Thursday, September 6, 2007

A Change in Perspective, 20 Years Later

In 1987 I was completely into Boston, the rock band. They were vegetarian, can you imagine it, and seemed so sensitive in the liner notes for Third Stage (1986). My emerging feminist self reveled in the lyrics to To Be A Man:

What does it take to be a man?
What does it take to see
It's all heart and soul
A gentle hand?
So easy to want and so hard to give
How can you be a man
'till you see beyond the life you live?
Oh, what does it take to be a man?

We can be blind, but a man tries to see
It takes tenderness
For a man to be what he can be
And what does it mean
If you're weak or strong?
A gentle feelin'
Can make it right or make it wrong
What does it take to be a man?

The will to give and not receive
The strength to say what you believe
The heart to feel what others feel inside
To see what they can see

A man is somethin' that's real
It's not what you are
It's what you can feel
It can't be too late
To look through the hate and see
I know that's what a man can be

Of course, at the time I was thinking that women had it all figured out, and this song was all about men and how they needed to find their sensitive sides and stop behaving like the men I grew up around. Later I was thrilled to have married the man that I loved, who I really felt embodied all of the qualities in the song. If the 15 year-old me was interested in a boyfriend who was intelligent, handsome, and a smart dresser (yes, the 15 year-old me made a long list of qualities that I wanted in a boyfriend, and that list is both hysterical and relevatory), the 18 year-old me wanted a young man who could be everything in this song (and the fact that he sang and played guitar was even more attractive).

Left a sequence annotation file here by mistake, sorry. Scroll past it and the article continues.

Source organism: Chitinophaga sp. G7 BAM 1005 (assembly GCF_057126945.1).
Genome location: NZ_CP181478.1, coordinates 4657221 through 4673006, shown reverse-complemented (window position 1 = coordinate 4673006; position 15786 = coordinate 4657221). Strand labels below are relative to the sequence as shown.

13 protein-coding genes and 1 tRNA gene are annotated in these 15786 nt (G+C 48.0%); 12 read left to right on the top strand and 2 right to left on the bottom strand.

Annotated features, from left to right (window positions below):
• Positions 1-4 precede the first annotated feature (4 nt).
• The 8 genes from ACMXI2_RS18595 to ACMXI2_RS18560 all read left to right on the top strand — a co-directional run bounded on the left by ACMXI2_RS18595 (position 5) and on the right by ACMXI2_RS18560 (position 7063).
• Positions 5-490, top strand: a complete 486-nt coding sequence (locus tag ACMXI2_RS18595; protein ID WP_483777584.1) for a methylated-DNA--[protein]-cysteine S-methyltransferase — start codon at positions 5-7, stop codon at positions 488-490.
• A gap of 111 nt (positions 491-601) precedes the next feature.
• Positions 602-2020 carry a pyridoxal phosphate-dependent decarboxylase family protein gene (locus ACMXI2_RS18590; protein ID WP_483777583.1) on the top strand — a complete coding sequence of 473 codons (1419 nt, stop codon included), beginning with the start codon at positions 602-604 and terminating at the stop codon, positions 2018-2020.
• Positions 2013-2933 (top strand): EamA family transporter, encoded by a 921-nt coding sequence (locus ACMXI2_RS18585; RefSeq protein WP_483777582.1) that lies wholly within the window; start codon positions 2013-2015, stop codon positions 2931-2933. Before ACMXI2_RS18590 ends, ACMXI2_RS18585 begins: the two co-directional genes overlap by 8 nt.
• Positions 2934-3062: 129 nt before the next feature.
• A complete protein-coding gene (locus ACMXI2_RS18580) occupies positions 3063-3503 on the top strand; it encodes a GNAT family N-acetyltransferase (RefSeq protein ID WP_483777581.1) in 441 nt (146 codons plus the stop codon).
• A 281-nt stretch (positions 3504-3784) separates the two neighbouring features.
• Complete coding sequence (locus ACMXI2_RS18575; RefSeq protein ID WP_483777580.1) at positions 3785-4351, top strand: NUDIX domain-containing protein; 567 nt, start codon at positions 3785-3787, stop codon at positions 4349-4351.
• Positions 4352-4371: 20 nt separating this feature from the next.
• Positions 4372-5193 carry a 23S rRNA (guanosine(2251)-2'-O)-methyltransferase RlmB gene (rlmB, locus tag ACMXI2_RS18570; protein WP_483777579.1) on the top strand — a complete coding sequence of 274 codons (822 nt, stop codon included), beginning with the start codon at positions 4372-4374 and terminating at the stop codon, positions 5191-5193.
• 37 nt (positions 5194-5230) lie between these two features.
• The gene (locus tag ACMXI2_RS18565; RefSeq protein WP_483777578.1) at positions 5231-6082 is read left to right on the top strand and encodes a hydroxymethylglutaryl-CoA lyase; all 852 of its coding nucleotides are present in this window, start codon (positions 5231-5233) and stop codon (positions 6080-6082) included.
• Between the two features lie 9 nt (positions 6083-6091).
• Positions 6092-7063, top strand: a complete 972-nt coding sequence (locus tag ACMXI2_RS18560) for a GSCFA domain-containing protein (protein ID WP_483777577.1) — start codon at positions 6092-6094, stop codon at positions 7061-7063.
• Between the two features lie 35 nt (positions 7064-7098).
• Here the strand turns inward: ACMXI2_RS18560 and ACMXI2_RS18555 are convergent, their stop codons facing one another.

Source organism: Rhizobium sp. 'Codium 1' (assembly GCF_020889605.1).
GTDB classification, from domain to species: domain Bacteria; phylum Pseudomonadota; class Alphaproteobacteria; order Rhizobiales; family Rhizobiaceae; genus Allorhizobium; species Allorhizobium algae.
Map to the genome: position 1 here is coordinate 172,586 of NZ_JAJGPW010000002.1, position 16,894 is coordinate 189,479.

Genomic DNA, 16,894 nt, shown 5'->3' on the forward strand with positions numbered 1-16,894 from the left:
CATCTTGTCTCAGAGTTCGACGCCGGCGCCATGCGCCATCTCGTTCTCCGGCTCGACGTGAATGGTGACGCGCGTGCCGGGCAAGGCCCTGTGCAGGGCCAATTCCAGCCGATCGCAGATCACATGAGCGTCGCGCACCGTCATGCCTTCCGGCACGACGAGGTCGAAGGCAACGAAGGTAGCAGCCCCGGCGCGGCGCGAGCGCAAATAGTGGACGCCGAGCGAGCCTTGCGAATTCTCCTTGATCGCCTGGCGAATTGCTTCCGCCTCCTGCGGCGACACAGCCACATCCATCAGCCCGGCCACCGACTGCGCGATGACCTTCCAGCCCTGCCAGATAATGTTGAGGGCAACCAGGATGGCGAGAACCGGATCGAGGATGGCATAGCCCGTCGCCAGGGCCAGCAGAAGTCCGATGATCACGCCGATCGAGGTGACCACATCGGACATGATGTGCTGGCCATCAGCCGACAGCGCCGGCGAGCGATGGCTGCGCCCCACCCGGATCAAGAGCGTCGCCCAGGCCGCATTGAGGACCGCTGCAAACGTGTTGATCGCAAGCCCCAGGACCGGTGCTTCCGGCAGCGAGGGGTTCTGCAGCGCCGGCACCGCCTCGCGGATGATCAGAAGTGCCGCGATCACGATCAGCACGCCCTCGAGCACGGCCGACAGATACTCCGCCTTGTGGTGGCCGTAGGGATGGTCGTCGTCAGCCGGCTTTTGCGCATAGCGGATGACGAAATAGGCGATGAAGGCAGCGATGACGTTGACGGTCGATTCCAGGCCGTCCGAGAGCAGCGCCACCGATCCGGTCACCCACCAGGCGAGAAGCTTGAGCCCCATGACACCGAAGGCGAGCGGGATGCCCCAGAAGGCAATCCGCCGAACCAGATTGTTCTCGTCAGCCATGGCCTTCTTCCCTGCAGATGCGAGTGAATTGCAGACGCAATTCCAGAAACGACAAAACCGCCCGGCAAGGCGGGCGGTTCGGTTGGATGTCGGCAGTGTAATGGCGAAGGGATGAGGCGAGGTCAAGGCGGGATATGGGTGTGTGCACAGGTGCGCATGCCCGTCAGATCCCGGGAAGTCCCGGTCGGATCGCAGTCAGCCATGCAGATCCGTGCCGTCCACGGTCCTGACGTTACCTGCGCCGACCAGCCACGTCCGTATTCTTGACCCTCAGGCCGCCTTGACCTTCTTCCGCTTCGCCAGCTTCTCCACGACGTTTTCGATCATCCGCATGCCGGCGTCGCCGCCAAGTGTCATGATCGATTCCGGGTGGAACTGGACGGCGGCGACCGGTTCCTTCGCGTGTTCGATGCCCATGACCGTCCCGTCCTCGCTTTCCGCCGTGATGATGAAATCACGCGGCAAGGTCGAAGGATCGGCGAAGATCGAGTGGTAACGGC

I hadn't thought about this song, really thought about it, since then. I have listened to it many times, sung along, and admired it, but I never really stopped to revise my perspective. Then last week the song lyrics were brought to me again, and suddenly everything shifted.

The song isn't about men. It's about people. It is as relevant to me as a woman, mother, friend, lover, human being as it is to any other person living on this planet.


No comments:

Post a Comment